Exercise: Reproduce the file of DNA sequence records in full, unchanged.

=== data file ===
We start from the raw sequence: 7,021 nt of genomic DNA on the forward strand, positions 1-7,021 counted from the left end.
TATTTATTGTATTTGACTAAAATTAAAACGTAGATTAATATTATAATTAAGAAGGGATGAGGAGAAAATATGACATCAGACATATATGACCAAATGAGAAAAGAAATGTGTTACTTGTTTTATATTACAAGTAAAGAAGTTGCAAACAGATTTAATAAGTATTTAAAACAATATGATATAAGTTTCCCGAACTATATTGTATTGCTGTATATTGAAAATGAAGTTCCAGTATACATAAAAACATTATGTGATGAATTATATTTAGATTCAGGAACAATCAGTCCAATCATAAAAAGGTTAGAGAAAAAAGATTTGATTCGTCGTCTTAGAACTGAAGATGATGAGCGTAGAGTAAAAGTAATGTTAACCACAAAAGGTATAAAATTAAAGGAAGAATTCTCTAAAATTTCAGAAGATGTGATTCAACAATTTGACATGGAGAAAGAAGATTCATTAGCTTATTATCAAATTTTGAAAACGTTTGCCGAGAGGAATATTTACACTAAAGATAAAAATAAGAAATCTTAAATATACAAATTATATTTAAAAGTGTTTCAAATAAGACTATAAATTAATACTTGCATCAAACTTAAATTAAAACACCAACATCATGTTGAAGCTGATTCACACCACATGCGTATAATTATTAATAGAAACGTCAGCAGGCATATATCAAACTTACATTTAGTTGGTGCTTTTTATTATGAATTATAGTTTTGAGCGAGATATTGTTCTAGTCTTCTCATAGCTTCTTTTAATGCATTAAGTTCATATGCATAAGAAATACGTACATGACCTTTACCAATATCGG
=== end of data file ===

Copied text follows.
We start from the raw sequence: 7,021 nt of genomic DNA on the forward strand, positions 1-7,021 counted from the left end.
TATTTATTGTATTTGACTAAAATTAAAACGTAGATTAATATTATAATTAAGAAGGGATGAGGAGAAAATATGACATCAGACATATATGACCAAATGAGAAAAGAAATGTGTTACTTGTTTTATATTACAAGTAAAGAAGTTGCAAACAGATTTAATAAGTATTTAAAACAATATGATATAAGTTTCCCGAACTATATTGTATTGCTGTATATTGAAAATGAAGTTCCAGTATACATAAAAACATTATGTGATGAATTATATTTAGATTCAGGAACAATCAGTCCAATCATAAAAAGGTTAGAGAAAAAAGATTTGATTCGTCGTCTTAGAACTGAAGATGATGAGCGTAGAGTAAAAGTAATGTTAACCACAAAAGGTATAAAATTAAAGGAAGAATTCTCTAAAATTTCAGAAGATGTGATTCAACAATTTGACATGGAGAAAGAAGATTCATTAGCTTATTATCAAATTTTGAAAACGTTTGCCGAGAGGAATATTTACACTAAAGATAAAAATAAGAAATCTTAAATATACAAATTATATTTAAAAGTGTTTCAAATAAGACTATAAATTAATACTTGCATCAAACTTAAATTAAAACACCAACATCATGTTGAAGCTGATTCACACCACATGCGTATAATTATTAATAGAAACGTCAGCAGGCATATATCAAACTTACATTTAGTTGGTGCTTTTTATTATGAATTATAGTTTTGAGCGAGATATTGTTCTAGTCTTCTCATAGCTTCTTTTAATGCATTAAGTTCATATGCATAAGAAATACGTACATGACCTTTACCAATATCGG